Why don’t we use DTOs in FlatBuffers

Maxim Zaks
4 min readMay 10, 2020


DTOs (Data Transfer Objects) are classes which people use to represent and store data before they serialise and send the data over the wire. So the primarily purpose of a DTO is to be able to turn an object graph into a buffer (array of bytes).

[Application state] --> [DTOs] --> [Buffer]

And turn a buffer into an object graph.

[Buffer] --> [DTOs] --> [Application state]

Some people (my self including) don’t see the point of separating between Application state and DTOs some times. Specifically if the mapping between the Application state classes and DTO classes is 1:1. The mapping seems to be redundant and they are ok with integrating the DTO as part of their application state and logic. It is on you and your use case to decide if you want to have a clear boundary between DTOs and Application state. What I want to clarify in this post is:

Why FlatBuffers does not let me generate easy to use DTOs by default?

In FlatBuffers the buffer is build up in a way that we can access separate values directly, without the need to deserialise the whole graph and in some languages even avoiding temporary heap allocations. This is impossible to achieve with text based serialisation formats and binary formats, which are focused around bit packing (e.g. Proto-Buffers, Avro, COBR etc…). In case of those other formats, which need to convert the whole Buffer into an intermediate object graph DTOs totally make sense. For FlatBuffers however it is an overkill. This is why by default FlatBuffers generates types, which are just light weight accessors. They are just pointers into the buffer, which let us navigate and extract values in a type safe way. So in case of FlatBuffers the buffer into an object diagram is:

[Buffer] --> [Application state]

There are is no DTO object graph, we can pick and chose values directly out of the Buffer for our Application state.

What about serialisation of Application state though?

For turning values into a buffer, FlatBuffers generate a different set of light weight types which we can use to serialise the data directly into a Buffer:

[Application state] --> [Buffer]

Also in this case we are trying to avoid allocating temporary objects just for turning them into a buffer.

Here is a thing though. What if we wanted to have our DTOs as part of the Application state?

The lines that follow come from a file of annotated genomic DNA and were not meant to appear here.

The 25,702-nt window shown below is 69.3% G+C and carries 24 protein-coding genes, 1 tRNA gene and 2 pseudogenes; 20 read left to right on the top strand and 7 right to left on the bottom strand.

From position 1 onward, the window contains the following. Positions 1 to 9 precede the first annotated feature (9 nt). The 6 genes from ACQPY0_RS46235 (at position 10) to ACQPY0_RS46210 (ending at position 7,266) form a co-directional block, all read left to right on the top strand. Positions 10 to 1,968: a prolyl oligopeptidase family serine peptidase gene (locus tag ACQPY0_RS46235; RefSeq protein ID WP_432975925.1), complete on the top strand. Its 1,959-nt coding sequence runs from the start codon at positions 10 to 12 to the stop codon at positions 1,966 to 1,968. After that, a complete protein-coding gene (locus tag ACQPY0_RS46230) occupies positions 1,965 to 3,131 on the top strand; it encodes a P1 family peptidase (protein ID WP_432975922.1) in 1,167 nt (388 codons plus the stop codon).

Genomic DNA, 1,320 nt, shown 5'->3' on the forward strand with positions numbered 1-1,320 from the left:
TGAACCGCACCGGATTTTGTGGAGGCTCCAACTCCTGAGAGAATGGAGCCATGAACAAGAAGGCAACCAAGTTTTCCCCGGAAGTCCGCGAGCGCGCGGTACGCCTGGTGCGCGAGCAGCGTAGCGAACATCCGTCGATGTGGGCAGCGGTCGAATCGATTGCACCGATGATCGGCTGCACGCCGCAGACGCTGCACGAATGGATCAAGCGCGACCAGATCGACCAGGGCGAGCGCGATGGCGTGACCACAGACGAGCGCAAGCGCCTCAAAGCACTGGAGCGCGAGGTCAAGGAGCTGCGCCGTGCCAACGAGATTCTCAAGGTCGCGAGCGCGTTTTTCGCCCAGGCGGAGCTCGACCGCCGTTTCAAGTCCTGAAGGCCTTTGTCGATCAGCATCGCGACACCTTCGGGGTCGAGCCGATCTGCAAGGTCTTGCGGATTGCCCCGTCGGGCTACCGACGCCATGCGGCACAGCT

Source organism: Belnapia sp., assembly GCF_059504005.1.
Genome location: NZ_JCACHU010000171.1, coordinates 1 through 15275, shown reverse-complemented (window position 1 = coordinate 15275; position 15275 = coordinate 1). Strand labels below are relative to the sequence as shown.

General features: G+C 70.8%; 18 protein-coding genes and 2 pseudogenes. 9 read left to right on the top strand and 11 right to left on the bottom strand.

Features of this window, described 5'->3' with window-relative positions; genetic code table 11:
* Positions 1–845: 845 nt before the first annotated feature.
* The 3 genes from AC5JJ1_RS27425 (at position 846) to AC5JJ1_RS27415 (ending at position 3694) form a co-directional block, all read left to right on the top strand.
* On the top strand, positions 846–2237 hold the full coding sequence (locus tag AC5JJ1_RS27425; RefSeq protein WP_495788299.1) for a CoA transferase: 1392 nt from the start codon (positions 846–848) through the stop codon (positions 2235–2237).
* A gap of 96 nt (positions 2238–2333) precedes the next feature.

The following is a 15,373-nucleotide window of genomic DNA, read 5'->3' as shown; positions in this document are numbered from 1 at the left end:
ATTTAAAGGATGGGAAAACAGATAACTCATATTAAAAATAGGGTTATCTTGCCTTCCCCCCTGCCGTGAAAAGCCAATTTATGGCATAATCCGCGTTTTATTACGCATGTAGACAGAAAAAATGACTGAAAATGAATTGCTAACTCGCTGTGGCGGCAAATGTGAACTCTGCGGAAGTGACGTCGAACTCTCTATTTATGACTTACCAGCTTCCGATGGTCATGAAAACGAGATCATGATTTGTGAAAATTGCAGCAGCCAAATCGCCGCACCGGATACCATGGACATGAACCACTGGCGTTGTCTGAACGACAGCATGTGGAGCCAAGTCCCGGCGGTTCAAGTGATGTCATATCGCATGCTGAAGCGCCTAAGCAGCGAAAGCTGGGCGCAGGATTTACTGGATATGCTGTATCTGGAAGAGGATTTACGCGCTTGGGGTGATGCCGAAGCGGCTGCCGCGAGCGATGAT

If we have DTOs as part of our Application state we can do things like:

[Buffer] --> [DTO] --> [DTO'] --> [Buffer]

We transform a buffer into a DTO graph, mutate some values in the DTO graph and turn the new DTO' into a Buffer. Can we do something like this with FlatBuffers?

There are two ways how we can achieve that:

  1. Change scalar values directly in the buffer
  2. Use the — gen-object-api and generate DTO types

The first solution works only if you need to perform mutation of a given scalar value. Scalar values are booleans, enums, numbers and structs. Say we have a property lucky number in a table which is 7 and now we need to change it to 13. In such a simple case we can do something like this:

[Application state] --> [Buffer] --> [Buffer']

So we can just mutate the Buffer directly, which is super efficient. However we can’t do it for values, where a value change means a structural change of the buffer. Say we have property name and we want to change Max to Maxim. We can’t do that because the string value Max is encoded somewhere inside of the buffer. String value Maxim is longer than Max so we can’t just replace some bytes with another bytes, the Buffer needs to become bigger, values need to be shifted and this is a structural change. So in this case you will have to rebuild the whole Buffer again from scratch.

Before you scream BS and grab your pitchfork. Spend a few second and think how it is working in case of any other serialisation format like JSON or ProtoBuff? Do we need to rebuild the whole buffer?

Yes we do, we are just not confronted with it. We change a value in a DTO and ask it to build a whole new Buffer for us.

So it works the same internally, but feels very light weight for us “externally”.

To give us the same easy feeling about mutating just one value in a complex graph of objects, flatc provides a generation option — gen-object-api. The generated types work exactly as you would expect typical DTOs should work. They transform the whole Buffer into a graph of DTOs, which you can use to mutate values and generate a new Buffer from.

So if you are concerned with efficiency, you should not use DTOs and serialise, deserialise data adhoc. But if your use case allows it, you might want to try — gen-object-api.



Maxim Zaks

Tells computers how to waste electricity. Hopefully in efficient, or at least useful way.